GRAND RAPIDS, Mich. (WOOD) — Patient care at a Montcalm County hospital is changing as accusations mount against the facility’s president and CEO.

As of July 25, patient rounds and the 24/7 on-call service at Sheridan Community Hospital (SCH) are being contracted through Samaritan Health Care, PC, which is based in Greenville.

SCH CEO Randy Flechsig confirmed the move to Target 8 over the phone Tuesday.

A courtesy photo of Randy Flechsig. (July 30, 2019)
A courtesy photo of Randy Flechsig. (July 30, 2019)

“In this case, we’re not looking at an experimental or trial period,” Flechsig said on the decision. “We’re comfortable in the credentialing process. There’s nothing there that leads us to believe there’s going to be an issue going forward. The contract’s in place and will stay in place until something other causes it not to be. Right now, we’re confident they’re going to be able to do work well.”

He added the outsourcing helps the hospital financially but defended against concerns the hospital is struggling.

“We’re plugging away, and we fight hard every day,” he said. “…It’s merely something operating wise we chose to do to provide the service. We think it’s a better coverage option.”


Until recently, Heather Yanchula was the nurse practitioner for the hospital and Dr. Monish Sharma was the collaborating physician. The positions are now absorbed by the Samaritan contract.

Yanchula resigned earlier this month, telling Target 8 she has concerns for patient safety. She joined the hospital in December 2017.

“My license is on the line,” she told 24 Hour News 8 after putting in her resignation. “I can’t ethically, morally condone what they’re doing any longer.”

Yanchula described a consistent lack of supplies, improper staffing and an ongoing water problem inside the hospital.

“There’s one side of the hallway that the majority of the patient rooms are on that don’t get adequate hot water,” she explained.

Yanchula said nurses have resorted to transporting hot water from other rooms by filling basins from working taps and taking them to the patients for baths. She believes a lack of necessary supplies is a sign that vendors aren’t being paid.

“He says it’s nobody’s business: The financials, patients’ insurance, it’s nobody’s business,” Yanchula said of taking concerns to Flechsig. “Well, when it comes down to supplies for the patients I’m taking care of, that is my business.”

Flechsig acknowledged there is a problem with a water pump station installed about a year ago at the hospital and they’re “desperately” working to identify the source.

“A few of the rooms on one side of the corridor the water takes a little longer to heat up. So yea, that’s just a mechanical issue and it’s something that will be fixed,” he told Target 8.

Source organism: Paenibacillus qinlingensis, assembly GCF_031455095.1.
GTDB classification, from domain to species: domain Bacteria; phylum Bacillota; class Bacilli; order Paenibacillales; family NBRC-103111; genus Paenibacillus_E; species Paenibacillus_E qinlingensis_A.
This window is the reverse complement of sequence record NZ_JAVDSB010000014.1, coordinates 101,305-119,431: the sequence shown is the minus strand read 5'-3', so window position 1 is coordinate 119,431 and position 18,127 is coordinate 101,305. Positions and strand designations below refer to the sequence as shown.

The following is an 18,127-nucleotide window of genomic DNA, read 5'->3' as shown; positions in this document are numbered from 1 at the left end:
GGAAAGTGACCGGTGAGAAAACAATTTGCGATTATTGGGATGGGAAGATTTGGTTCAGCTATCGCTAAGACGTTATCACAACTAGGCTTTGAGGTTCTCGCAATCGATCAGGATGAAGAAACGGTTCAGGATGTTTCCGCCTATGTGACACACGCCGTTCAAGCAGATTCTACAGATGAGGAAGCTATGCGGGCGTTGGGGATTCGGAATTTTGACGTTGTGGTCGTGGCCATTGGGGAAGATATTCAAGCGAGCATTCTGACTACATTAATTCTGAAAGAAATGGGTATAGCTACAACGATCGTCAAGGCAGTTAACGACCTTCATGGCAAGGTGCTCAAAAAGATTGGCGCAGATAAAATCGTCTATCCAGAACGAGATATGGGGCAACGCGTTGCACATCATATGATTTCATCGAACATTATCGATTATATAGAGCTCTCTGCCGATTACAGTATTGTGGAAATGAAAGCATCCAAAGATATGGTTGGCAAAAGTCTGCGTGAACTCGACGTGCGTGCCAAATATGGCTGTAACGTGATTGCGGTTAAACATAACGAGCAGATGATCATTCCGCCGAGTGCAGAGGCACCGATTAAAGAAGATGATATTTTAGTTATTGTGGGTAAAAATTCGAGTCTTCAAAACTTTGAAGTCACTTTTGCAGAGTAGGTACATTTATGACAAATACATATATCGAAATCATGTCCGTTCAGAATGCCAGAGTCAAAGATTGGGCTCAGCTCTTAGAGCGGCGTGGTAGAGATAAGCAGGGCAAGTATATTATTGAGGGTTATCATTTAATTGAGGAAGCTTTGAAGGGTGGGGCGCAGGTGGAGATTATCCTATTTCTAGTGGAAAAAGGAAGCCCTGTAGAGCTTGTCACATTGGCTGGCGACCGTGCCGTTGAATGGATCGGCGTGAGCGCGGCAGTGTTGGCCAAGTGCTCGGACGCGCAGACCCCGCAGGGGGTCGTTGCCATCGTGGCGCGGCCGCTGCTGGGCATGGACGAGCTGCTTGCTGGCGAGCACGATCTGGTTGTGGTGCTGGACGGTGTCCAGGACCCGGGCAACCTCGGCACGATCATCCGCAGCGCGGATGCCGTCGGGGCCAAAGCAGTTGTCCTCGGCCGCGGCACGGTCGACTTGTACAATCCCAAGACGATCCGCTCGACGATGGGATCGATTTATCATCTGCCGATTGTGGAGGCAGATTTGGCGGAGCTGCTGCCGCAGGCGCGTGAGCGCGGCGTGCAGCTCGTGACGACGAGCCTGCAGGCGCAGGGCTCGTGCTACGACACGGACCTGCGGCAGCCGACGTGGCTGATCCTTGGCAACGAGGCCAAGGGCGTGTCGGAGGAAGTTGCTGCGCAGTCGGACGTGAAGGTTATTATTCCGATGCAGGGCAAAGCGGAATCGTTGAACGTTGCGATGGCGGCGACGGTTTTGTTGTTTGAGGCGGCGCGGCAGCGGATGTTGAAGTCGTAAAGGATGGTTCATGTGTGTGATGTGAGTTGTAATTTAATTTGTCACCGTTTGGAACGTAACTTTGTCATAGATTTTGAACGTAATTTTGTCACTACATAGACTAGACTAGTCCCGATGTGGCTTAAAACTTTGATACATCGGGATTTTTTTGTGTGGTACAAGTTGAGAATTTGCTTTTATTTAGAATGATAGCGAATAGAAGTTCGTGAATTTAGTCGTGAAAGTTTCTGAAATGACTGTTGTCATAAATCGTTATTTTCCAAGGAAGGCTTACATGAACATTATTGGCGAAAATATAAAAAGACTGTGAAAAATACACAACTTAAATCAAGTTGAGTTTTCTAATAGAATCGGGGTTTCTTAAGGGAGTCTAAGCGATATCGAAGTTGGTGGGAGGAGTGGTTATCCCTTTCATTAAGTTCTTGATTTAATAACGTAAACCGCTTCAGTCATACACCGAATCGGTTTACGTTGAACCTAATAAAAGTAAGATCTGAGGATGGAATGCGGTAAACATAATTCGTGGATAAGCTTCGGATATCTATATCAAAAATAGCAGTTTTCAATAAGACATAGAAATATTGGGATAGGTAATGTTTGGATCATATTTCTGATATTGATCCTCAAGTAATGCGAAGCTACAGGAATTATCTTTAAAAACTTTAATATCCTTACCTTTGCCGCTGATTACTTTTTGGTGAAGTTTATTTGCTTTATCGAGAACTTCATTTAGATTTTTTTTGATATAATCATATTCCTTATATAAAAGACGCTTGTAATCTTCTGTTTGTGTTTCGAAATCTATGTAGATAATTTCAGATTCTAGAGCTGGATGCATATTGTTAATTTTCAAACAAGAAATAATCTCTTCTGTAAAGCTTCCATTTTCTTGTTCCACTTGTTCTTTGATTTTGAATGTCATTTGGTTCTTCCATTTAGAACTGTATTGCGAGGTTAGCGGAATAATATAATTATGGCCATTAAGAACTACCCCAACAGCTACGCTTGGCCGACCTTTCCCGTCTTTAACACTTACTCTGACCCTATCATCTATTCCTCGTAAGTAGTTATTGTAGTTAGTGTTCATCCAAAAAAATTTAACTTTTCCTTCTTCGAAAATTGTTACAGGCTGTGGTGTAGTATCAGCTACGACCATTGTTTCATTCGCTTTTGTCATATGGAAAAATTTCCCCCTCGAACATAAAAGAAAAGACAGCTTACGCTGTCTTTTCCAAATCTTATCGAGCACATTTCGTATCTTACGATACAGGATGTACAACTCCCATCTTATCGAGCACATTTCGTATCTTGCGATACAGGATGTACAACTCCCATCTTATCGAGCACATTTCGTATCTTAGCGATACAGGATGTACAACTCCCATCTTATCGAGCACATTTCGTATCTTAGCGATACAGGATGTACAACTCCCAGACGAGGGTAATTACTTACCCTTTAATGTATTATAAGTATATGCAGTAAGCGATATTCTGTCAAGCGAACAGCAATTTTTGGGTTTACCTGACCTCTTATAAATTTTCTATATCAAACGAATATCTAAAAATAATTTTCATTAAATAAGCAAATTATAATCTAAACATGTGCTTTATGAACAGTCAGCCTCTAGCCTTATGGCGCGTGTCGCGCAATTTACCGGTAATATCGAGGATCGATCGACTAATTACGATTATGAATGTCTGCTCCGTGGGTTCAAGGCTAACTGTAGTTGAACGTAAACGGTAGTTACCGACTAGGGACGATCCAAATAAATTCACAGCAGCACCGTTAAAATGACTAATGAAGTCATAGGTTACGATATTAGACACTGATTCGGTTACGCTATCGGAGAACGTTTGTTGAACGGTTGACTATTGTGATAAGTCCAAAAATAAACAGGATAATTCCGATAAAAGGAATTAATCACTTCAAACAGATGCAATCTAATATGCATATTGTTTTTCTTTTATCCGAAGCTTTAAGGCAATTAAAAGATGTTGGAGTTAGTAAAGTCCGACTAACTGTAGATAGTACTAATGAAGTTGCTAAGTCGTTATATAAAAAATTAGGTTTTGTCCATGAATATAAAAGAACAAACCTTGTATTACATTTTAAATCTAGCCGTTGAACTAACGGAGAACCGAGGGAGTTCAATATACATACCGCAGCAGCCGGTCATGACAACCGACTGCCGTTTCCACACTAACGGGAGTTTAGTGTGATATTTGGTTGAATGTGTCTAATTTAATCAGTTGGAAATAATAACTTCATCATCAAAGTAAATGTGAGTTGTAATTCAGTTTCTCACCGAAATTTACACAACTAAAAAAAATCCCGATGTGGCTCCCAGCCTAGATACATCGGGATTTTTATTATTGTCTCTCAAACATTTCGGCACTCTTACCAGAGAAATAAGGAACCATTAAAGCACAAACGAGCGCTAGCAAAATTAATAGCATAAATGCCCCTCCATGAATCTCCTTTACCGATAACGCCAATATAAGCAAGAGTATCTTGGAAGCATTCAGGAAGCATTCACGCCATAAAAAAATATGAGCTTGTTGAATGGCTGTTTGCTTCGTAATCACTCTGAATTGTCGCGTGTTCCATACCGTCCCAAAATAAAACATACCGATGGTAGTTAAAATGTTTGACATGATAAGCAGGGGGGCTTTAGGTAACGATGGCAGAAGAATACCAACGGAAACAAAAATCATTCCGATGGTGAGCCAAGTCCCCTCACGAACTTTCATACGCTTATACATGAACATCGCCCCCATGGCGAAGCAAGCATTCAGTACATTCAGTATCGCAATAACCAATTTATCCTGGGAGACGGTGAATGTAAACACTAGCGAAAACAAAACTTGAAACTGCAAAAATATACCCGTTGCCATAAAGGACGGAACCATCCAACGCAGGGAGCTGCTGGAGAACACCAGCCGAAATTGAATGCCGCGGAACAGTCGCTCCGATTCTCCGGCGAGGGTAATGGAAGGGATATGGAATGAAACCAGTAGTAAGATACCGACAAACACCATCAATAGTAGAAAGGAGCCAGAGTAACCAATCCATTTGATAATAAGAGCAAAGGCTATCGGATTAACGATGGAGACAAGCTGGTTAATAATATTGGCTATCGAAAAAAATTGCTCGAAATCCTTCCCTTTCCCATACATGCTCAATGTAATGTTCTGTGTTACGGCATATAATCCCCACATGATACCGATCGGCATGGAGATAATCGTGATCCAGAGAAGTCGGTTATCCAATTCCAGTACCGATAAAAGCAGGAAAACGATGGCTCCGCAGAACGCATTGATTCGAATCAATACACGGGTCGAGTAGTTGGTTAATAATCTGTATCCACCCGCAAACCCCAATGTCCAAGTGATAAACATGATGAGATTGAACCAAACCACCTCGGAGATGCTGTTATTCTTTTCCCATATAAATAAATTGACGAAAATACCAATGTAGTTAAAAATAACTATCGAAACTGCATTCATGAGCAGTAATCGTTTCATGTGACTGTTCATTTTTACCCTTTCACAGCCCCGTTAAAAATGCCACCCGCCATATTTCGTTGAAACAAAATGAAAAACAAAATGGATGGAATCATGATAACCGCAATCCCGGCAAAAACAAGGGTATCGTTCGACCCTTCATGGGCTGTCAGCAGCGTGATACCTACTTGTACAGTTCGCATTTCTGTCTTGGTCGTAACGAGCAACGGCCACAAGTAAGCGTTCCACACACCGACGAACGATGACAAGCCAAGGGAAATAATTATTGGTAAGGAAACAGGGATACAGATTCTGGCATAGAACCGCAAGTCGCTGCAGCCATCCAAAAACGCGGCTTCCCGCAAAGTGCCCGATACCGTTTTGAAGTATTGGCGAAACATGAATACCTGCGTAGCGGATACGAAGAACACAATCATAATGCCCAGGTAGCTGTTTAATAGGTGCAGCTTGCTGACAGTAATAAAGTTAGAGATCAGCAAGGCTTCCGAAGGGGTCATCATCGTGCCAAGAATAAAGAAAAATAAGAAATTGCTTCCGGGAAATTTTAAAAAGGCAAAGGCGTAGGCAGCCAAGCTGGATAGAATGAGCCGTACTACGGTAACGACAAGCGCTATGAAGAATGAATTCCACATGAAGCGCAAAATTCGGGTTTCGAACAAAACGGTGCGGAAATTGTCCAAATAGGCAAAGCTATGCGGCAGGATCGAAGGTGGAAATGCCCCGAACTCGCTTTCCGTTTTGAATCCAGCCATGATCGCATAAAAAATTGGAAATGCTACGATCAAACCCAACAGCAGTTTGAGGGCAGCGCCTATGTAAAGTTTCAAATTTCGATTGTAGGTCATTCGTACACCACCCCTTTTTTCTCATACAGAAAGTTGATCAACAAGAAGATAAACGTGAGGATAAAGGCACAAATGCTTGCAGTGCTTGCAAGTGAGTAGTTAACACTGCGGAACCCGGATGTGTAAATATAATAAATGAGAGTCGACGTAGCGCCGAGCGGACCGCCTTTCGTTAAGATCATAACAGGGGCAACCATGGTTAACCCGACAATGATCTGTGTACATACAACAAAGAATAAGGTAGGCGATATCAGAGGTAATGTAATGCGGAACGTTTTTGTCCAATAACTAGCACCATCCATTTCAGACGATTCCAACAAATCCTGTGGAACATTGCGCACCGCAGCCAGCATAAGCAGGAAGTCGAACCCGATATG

When asked about accusations he’s making decisions without involving the entire hospital staff, Flechsig said, “It’s one person’s opinion. I work with 110 people here on any given day. Certainly, they drive the organization, the folks in that building. It’s one person’s opinion. I think on average, on balance, we’re as transparent of an organization you’re going to find.”

Yanchula is dating the hospital’s former orthopedic surgeon, Dr. Mark Warner. He also shared harsh criticism with Target 8.

“It’s very classic narcissism and he continues to reiterate that on every experience I’ve had with him,” Dr. Warner said. “We’re not talking about a product that we’re making, putting it together on an assembly line. We’re talking about safety and we’re talking about patient care… Unfortunately, we’re at a point where that’s been lost. That oath has to be broken almost every time a patient is cared for in that facility.”

Both Warner and Yanchula spoke to Target 8 one week before Samaritan came in. At the time, they anticipated more outsourcing or complete acquisition by another healthcare system for the hospital to stay afloat.

“In order for the hospital to be turned around, it would require a monumental miracle,” Dr. Warner stated. “I think the one thing I hope can be taken away from this is that if Randy finds another facility to manage — at least someone will be able to monitor him and give him some accountability.”


Flechsig defended his approach to driving the hospital’s future Tuesday, saying he serves at the pleasure of the hospital board.

“I’d like to think we’re somewhat visionary. It’s never a straight line between point a and point b, but we usually hit our mark and we’re staying true to our strategic plan,” he told Target 8.

He said conversations and relationships are always evolving, but there are currently no plans for a merger or acquisition. He thinks to remain a Rural Access Hospital – only one of a few dozen in Michigan – helps the organization focus on the local needs of patients.

In addition to bringing in Samaritan, Flechsig said the hospital continues to cultivate its Swing Bed Program. It’s an opportunity to bring in patients discharged from other facilities but are still too sick to return home.

“They can come here, and they have the same nursing-to-staff ratio and all of the support services,” he explained.

The program brings in a variety of cases, so Target 8 questioned if the staff is properly trained to handle diverse patients.

“Training is ongoing,” Flechsig said. “We identify needs and then we put programs in place and because we’re rural, we rely on external resources.”

He reiterated to Target 8 the hospital is doing the best it can, considering the current hardships facing rural healthcare and national trends of bigger systems taking over smaller, independent facilities.

Proper training is also an area Yanchula and Warner cited as lacking at the hospital.

Target 8 continues to follow up on concerns over the hospital’s future.